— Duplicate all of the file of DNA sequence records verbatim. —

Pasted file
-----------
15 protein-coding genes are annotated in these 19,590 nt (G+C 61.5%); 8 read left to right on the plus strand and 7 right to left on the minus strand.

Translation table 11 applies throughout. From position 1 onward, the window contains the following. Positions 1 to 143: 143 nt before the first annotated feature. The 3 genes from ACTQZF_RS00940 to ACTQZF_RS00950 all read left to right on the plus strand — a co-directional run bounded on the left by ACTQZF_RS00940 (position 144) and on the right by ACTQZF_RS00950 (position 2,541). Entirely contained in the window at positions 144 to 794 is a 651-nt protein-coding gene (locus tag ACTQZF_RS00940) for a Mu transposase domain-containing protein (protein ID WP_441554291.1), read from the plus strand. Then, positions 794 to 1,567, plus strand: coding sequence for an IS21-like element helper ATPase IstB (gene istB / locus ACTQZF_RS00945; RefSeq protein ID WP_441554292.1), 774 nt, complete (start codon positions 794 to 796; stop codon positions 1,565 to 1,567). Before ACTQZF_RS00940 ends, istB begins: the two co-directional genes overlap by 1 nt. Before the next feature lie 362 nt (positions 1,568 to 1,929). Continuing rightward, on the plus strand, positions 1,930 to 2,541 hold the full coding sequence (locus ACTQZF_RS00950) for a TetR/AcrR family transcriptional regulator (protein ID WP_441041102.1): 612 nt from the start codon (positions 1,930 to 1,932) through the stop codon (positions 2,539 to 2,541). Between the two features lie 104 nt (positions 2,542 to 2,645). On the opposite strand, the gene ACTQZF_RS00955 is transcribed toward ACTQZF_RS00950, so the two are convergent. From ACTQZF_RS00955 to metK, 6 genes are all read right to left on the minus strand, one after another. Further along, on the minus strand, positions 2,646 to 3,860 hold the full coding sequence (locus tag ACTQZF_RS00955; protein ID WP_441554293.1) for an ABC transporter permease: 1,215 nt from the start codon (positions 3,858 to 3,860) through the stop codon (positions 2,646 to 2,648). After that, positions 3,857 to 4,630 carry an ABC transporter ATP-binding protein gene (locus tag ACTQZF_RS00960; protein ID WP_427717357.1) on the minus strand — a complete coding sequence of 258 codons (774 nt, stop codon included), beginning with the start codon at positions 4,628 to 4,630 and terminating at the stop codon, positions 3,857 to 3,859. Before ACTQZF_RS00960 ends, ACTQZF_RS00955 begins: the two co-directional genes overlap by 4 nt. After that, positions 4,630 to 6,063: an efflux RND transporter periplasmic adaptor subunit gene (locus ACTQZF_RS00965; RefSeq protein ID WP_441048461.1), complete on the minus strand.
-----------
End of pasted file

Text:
15 protein-coding genes are annotated in these 19,590 nt (G+C 61.5%); 8 read left to right on the plus strand and 7 right to left on the minus strand.

Translation table 11 applies throughout. From position 1 onward, the window contains the following. Positions 1 to 143: 143 nt before the first annotated feature. The 3 genes from ACTQZF_RS00940 to ACTQZF_RS00950 all read left to right on the plus strand — a co-directional run bounded on the left by ACTQZF_RS00940 (position 144) and on the right by ACTQZF_RS00950 (position 2,541). Entirely contained in the window at positions 144 to 794 is a 651-nt protein-coding gene (locus tag ACTQZF_RS00940) for a Mu transposase domain-containing protein (protein ID WP_441554291.1), read from the plus strand. Then, positions 794 to 1,567, plus strand: coding sequence for an IS21-like element helper ATPase IstB (gene istB / locus ACTQZF_RS00945; RefSeq protein ID WP_441554292.1), 774 nt, complete (start codon positions 794 to 796; stop codon positions 1,565 to 1,567). Before ACTQZF_RS00940 ends, istB begins: the two co-directional genes overlap by 1 nt. Before the next feature lie 362 nt (positions 1,568 to 1,929). Continuing rightward, on the plus strand, positions 1,930 to 2,541 hold the full coding sequence (locus ACTQZF_RS00950) for a TetR/AcrR family transcriptional regulator (protein ID WP_441041102.1): 612 nt from the start codon (positions 1,930 to 1,932) through the stop codon (positions 2,539 to 2,541). Between the two features lie 104 nt (positions 2,542 to 2,645). On the opposite strand, the gene ACTQZF_RS00955 is transcribed toward ACTQZF_RS00950, so the two are convergent. From ACTQZF_RS00955 to metK, 6 genes are all read right to left on the minus strand, one after another. Further along, on the minus strand, positions 2,646 to 3,860 hold the full coding sequence (locus tag ACTQZF_RS00955; protein ID WP_441554293.1) for an ABC transporter permease: 1,215 nt from the start codon (positions 3,858 to 3,860) through the stop codon (positions 2,646 to 2,648). After that, positions 3,857 to 4,630 carry an ABC transporter ATP-binding protein gene (locus tag ACTQZF_RS00960; protein ID WP_427717357.1) on the minus strand — a complete coding sequence of 258 codons (774 nt, stop codon included), beginning with the start codon at positions 4,628 to 4,630 and terminating at the stop codon, positions 3,857 to 3,859. Before ACTQZF_RS00960 ends, ACTQZF_RS00955 begins: the two co-directional genes overlap by 4 nt. After that, positions 4,630 to 6,063: an efflux RND transporter periplasmic adaptor subunit gene (locus ACTQZF_RS00965; RefSeq protein ID WP_441048461.1), complete on the minus strand.